In 1902, bears in the United States were symbols of all the dangers of the frontier. Bears were called “murderers” for their tendency to attack livestock, and they were being systematically killed by the federal government. That was, until President Theodore Roosevelt traveled to Mississippi on a hunting trip. Roosevelt had finished for the day, […]Continue reading
Why you should listen
What do we see when we look at wild animals -- do we respond to human-like traits, or thrill to the idea of their utter unfamiliarity? Jon Mooallem's book, Wild Ones , examines our relationship with wild animals both familiar and feral, telling stories of the North American environmental movement from its unlikely birth, and following three species who've come to symbolize our complicated relationship with whatever "nature" even means anymore.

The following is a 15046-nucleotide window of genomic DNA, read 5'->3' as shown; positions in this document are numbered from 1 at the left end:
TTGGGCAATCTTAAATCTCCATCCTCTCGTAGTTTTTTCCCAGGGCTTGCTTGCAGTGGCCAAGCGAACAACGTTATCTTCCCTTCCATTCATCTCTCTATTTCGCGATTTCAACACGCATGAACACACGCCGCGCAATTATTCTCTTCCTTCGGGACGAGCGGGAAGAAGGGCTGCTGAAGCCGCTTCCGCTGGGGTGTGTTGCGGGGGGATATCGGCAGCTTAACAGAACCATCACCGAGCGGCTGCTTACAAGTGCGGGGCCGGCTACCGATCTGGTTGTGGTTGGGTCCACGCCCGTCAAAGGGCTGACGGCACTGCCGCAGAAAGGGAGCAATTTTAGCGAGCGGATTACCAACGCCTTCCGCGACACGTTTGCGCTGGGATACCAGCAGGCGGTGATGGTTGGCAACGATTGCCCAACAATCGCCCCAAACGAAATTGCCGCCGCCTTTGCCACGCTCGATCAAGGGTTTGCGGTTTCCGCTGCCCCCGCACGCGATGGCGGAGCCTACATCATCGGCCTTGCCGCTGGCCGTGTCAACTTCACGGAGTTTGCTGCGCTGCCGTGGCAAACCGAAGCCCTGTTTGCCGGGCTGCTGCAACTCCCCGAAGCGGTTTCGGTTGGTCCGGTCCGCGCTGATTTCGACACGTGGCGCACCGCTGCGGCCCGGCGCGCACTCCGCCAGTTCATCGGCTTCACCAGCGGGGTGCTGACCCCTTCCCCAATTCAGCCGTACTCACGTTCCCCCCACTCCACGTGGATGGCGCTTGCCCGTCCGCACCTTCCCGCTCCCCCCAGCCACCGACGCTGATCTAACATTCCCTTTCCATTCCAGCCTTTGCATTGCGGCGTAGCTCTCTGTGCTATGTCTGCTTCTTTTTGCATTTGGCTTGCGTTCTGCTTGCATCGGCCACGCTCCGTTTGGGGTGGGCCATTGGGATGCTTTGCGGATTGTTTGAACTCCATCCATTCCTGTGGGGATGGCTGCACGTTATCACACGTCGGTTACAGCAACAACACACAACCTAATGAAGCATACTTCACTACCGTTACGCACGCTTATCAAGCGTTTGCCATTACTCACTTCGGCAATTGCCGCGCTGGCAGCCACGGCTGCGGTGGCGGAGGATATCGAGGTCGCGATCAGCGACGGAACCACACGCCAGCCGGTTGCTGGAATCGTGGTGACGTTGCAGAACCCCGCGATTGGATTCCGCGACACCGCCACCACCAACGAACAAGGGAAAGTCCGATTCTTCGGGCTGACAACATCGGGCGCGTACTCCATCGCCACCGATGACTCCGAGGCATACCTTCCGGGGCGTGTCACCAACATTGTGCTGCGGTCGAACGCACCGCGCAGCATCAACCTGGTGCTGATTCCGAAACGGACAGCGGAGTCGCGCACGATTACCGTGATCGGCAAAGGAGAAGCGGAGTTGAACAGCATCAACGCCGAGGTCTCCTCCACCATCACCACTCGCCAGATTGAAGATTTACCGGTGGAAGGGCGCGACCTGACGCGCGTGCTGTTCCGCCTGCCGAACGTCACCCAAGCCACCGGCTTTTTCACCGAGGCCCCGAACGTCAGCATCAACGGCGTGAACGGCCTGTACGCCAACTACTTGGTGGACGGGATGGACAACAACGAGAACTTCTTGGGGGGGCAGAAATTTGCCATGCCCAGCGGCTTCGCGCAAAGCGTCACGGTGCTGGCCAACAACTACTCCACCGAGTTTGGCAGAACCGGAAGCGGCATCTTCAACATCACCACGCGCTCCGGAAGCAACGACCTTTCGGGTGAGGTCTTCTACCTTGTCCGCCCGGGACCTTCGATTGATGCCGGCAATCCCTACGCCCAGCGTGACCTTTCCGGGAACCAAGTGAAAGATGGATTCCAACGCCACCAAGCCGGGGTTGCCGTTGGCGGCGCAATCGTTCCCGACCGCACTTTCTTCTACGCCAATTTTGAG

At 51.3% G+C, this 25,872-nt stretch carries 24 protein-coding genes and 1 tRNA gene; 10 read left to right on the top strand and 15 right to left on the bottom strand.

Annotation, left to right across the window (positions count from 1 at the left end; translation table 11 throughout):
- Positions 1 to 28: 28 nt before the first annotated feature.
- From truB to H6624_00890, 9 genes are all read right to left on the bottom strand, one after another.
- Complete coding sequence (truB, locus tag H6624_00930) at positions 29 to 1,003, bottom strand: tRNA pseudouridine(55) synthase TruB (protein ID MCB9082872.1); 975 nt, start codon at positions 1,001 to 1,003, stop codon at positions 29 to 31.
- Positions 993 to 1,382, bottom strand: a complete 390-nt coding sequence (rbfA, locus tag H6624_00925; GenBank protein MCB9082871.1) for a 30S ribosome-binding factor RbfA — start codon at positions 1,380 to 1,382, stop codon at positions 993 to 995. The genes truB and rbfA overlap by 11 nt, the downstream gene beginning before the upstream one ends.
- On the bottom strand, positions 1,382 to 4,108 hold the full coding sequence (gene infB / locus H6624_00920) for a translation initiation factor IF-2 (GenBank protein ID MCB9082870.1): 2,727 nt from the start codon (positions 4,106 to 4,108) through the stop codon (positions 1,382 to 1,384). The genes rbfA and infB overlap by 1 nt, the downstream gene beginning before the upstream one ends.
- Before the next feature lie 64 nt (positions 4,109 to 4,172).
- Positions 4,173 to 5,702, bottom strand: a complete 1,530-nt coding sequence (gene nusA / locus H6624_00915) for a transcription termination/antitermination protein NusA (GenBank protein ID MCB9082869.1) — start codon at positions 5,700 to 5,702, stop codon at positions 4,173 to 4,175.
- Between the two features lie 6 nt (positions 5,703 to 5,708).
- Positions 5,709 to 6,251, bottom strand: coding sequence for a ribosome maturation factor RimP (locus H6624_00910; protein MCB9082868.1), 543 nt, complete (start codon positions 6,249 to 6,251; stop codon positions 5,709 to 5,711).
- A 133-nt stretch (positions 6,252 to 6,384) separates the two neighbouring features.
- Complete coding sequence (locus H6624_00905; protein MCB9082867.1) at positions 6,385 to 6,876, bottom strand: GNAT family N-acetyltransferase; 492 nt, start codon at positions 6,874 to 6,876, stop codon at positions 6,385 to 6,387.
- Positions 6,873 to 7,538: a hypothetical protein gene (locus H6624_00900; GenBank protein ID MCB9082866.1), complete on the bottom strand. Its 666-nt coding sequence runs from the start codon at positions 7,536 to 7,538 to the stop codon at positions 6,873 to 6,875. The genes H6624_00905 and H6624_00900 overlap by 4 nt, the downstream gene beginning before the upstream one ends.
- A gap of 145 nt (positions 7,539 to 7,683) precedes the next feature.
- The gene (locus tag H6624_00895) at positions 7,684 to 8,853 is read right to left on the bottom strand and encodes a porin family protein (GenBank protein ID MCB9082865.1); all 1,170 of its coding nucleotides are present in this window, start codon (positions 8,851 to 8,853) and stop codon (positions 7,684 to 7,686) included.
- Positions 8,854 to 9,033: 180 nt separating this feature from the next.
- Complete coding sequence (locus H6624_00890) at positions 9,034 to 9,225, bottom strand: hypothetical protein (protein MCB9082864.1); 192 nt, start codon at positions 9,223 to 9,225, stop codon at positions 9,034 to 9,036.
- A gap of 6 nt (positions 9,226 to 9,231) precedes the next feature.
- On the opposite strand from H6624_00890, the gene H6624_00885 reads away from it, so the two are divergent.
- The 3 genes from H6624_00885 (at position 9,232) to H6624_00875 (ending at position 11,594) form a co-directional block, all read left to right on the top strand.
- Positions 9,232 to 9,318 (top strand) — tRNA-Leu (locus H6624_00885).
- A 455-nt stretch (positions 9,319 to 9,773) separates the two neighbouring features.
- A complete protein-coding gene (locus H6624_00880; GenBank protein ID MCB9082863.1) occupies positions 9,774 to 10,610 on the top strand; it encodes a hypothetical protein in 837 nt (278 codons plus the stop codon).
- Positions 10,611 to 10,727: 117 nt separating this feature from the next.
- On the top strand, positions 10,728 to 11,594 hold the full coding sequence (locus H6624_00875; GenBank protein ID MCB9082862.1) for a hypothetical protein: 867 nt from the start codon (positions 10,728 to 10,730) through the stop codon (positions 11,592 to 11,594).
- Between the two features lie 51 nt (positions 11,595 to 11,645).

Mooallem has written about everything from the murder of Hawaiian monk seals, to Idahoan utopians, to the world’s most famous ventriloquist, to the sad, secret history of the invention of the high five. A recent piece, "American Hippopotamus," was an Atavist story on, really, a plan in 1910 to jumpstart the hippopotamus ranching industry in America.
What others say
“[Mooallem] does a better job than almost anyone at taking obscure and often amusing phenomenon…and spinning tales that ponder their deeper meanings. ” — New Yorker
Jon Mooallem’s TED talk
Jon Mooallem on the TED Blog
Who are we? What are we doing here? Such thoughts plague more than just angst-filled teenagers. In this session, speakers take a piercing look at these and other complex questions, challenging preconceived notions of who we really are (let’s not forget microbes), how the brain works — and how consciousness fits into the equation. Here […]Continue reading